OLPC Ethiopia/Cultural content

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Background

Melaku Belay and Zinash Tsegay (professional Ethiopian dancers) visited the ecbp offices in October 2008. They performed various traditional Ethiopian dances (featuring traditional dress) from different regions.

Nicholas von Wolff recorded videos of the performances. These have been cut up into various short clips.

A photographer took a number of photos of the performances.

All content is being published under the Creative Commons Attribution-NonCommercial-ShareAlike 3.0 Unported license on the Internet Archive.

The project goal is to take these resources and produce free educational resources to be distributed on the XO laptops distributed within Ethiopia. In future, we aim to complement the media collection with audio recordings.

Andreas at ecbp on.e is the coordinator of the project. DanielDrake started the efforts for XO content bundling and wrote much of this page. Community involvement is encouraged and very much appreciated.

Recording and conversion

The dances were recorded in a makeshift studio at ecbp headquarters. The files were retrieved from the camera and cut up into several short .avi files (DV video, PCM audio). These were published on the Internet Archive:

[sorry, there has been a complication somewhere and we have been asked to remove the videos]

The videos can be converted to a resolution and format suitable for the XO using:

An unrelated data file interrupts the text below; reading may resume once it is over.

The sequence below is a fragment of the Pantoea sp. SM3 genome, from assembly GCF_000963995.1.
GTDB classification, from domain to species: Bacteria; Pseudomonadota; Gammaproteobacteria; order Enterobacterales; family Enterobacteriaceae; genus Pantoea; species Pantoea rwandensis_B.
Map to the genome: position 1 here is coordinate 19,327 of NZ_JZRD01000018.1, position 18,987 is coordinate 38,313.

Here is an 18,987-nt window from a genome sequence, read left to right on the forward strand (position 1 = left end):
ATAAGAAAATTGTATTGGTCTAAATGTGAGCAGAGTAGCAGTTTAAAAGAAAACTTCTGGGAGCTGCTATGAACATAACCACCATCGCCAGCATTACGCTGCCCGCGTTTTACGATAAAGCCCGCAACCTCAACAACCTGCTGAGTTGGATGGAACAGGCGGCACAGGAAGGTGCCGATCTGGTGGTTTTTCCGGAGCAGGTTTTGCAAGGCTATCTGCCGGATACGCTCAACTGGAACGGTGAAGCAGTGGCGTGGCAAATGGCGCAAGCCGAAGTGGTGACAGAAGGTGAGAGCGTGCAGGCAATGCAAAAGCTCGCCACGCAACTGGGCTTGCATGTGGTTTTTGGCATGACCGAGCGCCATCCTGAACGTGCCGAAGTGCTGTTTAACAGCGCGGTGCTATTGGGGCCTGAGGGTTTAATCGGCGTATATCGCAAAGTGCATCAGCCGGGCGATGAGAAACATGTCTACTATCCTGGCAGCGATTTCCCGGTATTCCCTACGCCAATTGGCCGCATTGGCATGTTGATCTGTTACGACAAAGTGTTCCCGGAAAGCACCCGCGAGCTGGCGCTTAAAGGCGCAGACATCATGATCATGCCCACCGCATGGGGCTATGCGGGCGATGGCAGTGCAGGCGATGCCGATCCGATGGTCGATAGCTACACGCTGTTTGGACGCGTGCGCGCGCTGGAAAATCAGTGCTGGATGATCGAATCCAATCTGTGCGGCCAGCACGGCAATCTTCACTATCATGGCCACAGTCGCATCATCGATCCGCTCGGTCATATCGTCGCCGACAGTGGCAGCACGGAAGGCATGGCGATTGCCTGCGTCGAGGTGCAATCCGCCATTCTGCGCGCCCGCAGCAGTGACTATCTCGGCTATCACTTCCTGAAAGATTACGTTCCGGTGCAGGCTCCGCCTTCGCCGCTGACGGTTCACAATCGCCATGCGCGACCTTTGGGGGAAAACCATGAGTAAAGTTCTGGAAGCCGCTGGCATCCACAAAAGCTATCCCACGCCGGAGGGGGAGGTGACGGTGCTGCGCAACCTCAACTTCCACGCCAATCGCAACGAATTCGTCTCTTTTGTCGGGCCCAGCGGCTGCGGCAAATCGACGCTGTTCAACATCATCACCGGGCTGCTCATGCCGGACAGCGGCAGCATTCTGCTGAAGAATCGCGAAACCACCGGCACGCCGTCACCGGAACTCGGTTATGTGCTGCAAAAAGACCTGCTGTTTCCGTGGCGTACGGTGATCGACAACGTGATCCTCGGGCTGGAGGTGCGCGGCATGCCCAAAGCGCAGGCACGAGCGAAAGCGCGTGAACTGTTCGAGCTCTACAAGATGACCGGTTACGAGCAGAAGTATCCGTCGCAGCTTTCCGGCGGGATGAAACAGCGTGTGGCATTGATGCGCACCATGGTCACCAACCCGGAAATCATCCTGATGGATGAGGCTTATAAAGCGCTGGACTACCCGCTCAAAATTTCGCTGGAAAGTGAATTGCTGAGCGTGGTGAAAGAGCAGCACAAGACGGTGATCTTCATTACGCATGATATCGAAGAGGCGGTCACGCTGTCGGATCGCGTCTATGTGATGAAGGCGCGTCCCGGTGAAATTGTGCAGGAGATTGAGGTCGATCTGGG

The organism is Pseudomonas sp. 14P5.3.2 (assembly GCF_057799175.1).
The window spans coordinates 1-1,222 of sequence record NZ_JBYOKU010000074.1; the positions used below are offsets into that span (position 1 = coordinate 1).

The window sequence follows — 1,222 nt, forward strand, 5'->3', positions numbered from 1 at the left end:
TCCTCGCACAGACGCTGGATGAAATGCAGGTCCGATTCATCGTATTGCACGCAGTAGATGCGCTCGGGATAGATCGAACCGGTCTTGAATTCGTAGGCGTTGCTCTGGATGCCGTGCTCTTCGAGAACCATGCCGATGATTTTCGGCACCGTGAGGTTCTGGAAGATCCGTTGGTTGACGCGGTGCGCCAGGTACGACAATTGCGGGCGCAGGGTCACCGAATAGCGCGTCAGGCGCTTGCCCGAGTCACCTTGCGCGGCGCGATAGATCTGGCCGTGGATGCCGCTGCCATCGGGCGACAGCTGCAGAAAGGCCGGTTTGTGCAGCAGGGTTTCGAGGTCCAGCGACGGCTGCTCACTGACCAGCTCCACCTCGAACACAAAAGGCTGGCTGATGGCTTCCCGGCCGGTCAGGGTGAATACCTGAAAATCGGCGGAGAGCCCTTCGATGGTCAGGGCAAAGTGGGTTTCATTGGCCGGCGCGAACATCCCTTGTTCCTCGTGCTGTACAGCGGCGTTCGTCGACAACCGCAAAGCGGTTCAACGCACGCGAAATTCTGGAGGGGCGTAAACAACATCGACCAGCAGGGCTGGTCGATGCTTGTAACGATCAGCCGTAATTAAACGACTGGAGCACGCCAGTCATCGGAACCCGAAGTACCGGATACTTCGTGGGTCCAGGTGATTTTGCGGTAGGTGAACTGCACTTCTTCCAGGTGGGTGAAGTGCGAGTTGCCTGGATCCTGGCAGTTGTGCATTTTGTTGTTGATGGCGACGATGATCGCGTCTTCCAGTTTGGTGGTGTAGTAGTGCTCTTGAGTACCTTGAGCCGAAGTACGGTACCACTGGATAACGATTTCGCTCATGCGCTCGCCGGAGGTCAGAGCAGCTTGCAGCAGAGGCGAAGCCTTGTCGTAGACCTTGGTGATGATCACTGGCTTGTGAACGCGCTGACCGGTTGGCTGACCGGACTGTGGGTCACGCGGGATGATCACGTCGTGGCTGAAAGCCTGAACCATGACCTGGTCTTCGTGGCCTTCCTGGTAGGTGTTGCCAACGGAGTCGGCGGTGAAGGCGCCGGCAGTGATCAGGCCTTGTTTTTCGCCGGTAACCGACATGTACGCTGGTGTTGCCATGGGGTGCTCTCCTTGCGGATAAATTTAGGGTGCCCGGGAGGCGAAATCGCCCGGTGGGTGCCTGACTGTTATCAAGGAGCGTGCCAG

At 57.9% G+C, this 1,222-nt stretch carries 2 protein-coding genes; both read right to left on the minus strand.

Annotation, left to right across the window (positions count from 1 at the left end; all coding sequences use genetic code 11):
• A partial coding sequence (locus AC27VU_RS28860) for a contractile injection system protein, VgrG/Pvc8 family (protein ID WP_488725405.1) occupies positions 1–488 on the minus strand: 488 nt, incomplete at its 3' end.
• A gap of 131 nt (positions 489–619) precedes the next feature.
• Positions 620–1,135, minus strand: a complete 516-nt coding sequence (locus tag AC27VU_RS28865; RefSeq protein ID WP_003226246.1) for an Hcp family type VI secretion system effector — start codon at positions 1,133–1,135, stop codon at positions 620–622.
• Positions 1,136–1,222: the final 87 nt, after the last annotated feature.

ffmpeg2theora -x 360 -y 288 -v 7 --nosound foo.avi

Sound was discarded as there was no music playing; these amazing dancers were dancing to silence!

Applications

Ethiopian traditional media content bundle

Memorize games

There are a number of opportunities to produce Memorize games from this kind of media. For example, one game would involve matching the music (as audio) to the dance (either as a still photo, or preferably as a short video).

Audio notes

The best sound format for XO content is OGG Vorbis. On Linux I would use mplayer to convert the original sound files into .wav (assuming they are delivered as some other format), then I would use oggenc from vorbis-tools to encode .wav to vorbis. Here is a link to equivalent software solutions for windows.

After you have .ogg vorbis files, you can link to them using standard <a> tags from the HTML documents. Clicking on the links will cause the music to play within Browse using the integrated totem browser plugin.

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